A Refreshing Return to Golf Swing Reality

I begin this post by briefly stating that when discussing levels of swing performance and equipment that often accompanies that performance, I am not trying to discourage anyone from striving for perfection by pointing out unending performance imperfection.  I still seek perfection when I work on these facets.  Despite knowing that I will never quite get there, rarely does a day go by where I do not gain some knowledge I never had before or improve on the accuracy of something I thought I knew better than I did.  I never would have learned many of these things had I not tried to be perfect, and this continues today.  These seemingly opposite mentalities can “battle” one another in ways that can actually propel one toward greater success.  Just one of many possible manifestations is that the further away from perfection one realizes he truly is, the more he may regularly practice.

Having now looked at performing and related equipment separately and in a light that perhaps you have never considered too closely before, I will now begin combining the two and look at some possibilities to consider.  To start, I suggest making a simplistic, theoretical assumption that a golf swing ultimately can be performed perfectly by any golfer with any piece of equipment.  This might be close to an attitude taken by someone who believes that a good player is a good player and that a good player can perform well with anything in hand.  In giving such a player a theoretically perfect golf club, there might be little doubt as to the outcome of any swing.  But how about providing a not-so-perfect golf club for the next swing, bearing in mind that I am analyzing an actual round of golf, where only one swing is commonly made with any given club before changing clubs again.  The questions I put to you are, even with the golfer capable of making a theoretically perfect swing, would he be able to do so on the very first swing with a noticeably changed golf club, the only chance he generally has with it?  And if not, how many swings would reasonably be required before a “perfect swing” can be performed?  Three?  Ten?  Twenty-five?  Would a single practice swing alongside the ball suffice before swinging for real?  Even if you could argue this last case, it can be a somewhat troublesome practice to produce an exact swing copy while preparing to hit a golf shot, thus it is rather rare for golfers to do.  Perhaps that is something that can be addressed another time.  Would the number of swings required with a changed club before swing perfection is achieved be dependent on how far off from perfection the changed club is?

Because this “equation” as initially written contains part theory and part human capacity, functional answers to these questions are not likely fully obtainable.  But I do want you to realize that for any activity where the same, identical piece of equipment can be practiced with over and over again until gotten used to and then also used repeatedly performance after performance, there is little reason to concern oneself with these details.  In fact, this equation may be totally ignored (even if inadvertently).  In golf, however, the concepts within the equation become highly relevant, and understanding these principles becomes critical with respect to accurately understanding golf swing and equipment performance.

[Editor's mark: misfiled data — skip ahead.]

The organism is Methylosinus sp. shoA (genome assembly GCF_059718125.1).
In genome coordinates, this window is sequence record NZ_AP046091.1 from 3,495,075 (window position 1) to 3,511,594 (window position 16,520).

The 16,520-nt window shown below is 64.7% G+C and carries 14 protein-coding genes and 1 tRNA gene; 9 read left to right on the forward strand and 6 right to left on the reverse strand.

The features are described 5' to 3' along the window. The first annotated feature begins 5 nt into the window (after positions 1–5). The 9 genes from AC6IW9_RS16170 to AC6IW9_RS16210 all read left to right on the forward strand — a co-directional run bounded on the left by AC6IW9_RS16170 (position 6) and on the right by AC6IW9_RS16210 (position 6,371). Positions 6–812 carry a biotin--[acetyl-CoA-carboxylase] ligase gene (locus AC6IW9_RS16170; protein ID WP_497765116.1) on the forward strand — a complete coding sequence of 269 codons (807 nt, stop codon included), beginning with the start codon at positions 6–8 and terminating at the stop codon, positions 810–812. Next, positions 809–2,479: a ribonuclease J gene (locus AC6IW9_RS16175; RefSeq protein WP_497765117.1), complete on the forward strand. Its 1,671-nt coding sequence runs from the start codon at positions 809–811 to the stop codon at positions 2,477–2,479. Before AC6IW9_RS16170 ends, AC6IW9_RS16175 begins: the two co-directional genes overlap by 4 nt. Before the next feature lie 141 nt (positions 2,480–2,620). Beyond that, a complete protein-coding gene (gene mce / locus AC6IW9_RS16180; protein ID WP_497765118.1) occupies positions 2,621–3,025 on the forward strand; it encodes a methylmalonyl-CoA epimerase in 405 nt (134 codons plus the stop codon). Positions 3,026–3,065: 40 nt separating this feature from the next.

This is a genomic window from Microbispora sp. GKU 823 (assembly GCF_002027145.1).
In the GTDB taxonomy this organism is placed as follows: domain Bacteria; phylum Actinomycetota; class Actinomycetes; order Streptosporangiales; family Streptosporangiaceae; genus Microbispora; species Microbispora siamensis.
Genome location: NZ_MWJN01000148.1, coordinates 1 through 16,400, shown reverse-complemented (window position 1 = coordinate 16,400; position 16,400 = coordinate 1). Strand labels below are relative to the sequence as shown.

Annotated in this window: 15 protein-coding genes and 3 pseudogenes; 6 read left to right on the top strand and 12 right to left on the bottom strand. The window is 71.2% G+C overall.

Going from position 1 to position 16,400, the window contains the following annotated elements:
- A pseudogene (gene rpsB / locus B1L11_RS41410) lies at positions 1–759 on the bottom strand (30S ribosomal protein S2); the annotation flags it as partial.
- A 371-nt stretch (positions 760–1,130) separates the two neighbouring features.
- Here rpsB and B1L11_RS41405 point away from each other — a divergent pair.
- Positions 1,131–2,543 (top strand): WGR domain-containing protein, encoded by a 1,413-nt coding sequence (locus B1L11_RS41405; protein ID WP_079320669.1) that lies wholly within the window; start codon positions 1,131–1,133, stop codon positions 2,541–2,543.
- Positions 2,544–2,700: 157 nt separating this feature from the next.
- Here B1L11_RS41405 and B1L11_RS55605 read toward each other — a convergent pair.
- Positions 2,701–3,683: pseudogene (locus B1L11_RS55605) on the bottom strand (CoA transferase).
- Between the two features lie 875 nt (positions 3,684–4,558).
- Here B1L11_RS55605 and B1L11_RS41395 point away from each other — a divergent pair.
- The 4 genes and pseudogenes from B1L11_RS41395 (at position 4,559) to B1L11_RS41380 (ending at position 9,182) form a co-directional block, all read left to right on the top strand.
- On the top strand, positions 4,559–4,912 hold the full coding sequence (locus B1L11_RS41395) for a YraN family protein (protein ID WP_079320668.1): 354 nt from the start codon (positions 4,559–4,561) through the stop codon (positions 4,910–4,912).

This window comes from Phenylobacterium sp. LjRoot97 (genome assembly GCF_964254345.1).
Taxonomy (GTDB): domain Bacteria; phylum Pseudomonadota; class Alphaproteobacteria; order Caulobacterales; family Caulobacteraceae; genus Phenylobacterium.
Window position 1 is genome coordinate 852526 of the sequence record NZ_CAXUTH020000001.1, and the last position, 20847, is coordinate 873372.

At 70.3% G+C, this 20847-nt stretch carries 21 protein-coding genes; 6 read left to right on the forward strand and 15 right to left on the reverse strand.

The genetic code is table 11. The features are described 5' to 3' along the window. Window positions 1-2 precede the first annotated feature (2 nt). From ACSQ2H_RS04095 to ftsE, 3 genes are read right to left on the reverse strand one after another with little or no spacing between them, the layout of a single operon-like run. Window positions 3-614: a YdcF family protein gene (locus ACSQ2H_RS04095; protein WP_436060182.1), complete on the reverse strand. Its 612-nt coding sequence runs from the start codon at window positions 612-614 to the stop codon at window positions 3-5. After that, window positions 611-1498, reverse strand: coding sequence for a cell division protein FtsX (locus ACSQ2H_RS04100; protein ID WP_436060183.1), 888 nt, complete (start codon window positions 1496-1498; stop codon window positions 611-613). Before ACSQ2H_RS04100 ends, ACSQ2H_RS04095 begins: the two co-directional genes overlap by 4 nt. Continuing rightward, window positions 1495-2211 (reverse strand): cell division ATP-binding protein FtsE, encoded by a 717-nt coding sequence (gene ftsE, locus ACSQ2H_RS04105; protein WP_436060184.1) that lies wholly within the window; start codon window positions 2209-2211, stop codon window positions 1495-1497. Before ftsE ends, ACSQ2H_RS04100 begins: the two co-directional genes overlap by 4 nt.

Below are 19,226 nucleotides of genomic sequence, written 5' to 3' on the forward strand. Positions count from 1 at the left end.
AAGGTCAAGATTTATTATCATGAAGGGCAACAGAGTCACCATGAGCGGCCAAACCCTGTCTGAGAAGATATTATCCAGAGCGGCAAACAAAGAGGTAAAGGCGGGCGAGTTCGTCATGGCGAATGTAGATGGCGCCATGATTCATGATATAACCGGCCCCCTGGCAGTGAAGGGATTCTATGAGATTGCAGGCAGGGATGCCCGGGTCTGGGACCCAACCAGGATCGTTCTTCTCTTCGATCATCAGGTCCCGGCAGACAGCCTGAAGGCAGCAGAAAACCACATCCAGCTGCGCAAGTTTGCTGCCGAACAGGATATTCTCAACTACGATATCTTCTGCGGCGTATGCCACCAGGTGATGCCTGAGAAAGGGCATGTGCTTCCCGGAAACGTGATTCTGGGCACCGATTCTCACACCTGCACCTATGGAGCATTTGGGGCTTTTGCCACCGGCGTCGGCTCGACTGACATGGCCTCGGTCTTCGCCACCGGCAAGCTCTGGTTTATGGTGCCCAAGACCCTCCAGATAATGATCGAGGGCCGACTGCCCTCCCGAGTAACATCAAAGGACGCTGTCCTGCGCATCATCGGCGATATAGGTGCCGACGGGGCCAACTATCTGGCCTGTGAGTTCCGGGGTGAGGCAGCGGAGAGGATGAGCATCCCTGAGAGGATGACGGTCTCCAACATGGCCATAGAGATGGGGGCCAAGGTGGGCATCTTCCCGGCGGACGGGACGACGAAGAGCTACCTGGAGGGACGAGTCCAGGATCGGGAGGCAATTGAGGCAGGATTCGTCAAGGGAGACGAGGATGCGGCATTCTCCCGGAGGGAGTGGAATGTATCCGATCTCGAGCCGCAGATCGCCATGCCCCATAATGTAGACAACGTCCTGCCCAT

In backing down still further from perfection, I can now begin to express some things in more human terms, and thus more realistic progress can be made in working with a golf swing and golf clubs.  Since absolute perfection may be only one single point that can be reached and then sustained, it is a welcome relief to move away from this subject a little.  However, such a point of reference should still be maintained in the back of one’s mind when discussing various topics.  Now while golf swings and equipment cannot achieve literal perfection, they can be very good indeed in terms of what humans can accomplish.  One of the first, most important human items to note is that golf swings (like equipment) can have “tolerances” or a “range” of performance parameters within which humans generally cannot detect any differences, or if they can detect any differences, a range within which the efficiency of golf swing performance is not diminished to a humanly unacceptable degree.  Here is one circumstance where it is quite refreshing to be “only human.”  In my case (assume a perfect golf club), I can (even if unintentional) swing a little faster or slower, swing somewhat flat-footed or with more active leg drive, release the clubhead during the downswing a bit earlier or later, change swing planes some on the downswing relative to the backswing, etc., yet recognize that I am still maintaining the crucial characteristic(s) of my swing to favor an essentially equal performance level amongst these altered swing parameters.

To give you an idea of how much a golf swing could vary from swing to swing and yet still be performed well, I return to the baseball diamond again.  On any given pitched ball, a batter may need to increase his swing speed substantially, abruptly, and in mid-swing while keeping his hands very close to his body on an inside fast ball in order to get the best part of the bat out in front of himself before the ball arrives.  This helps to avoid hitting the ball on the bat handle (which usually produces inferior results).  Alternately on a different pitch, the same batter may need to reach far away from his body and slow down his swing after it has already begun on an off-speed pitch that is outside in order to basically avoid completing his swing before the ball even arrives.  In each of these cases, home runs can be hit, even to the exact same point of the ballpark, with excellent swings.  Now how about adding some noticeably varying equipment to the equation?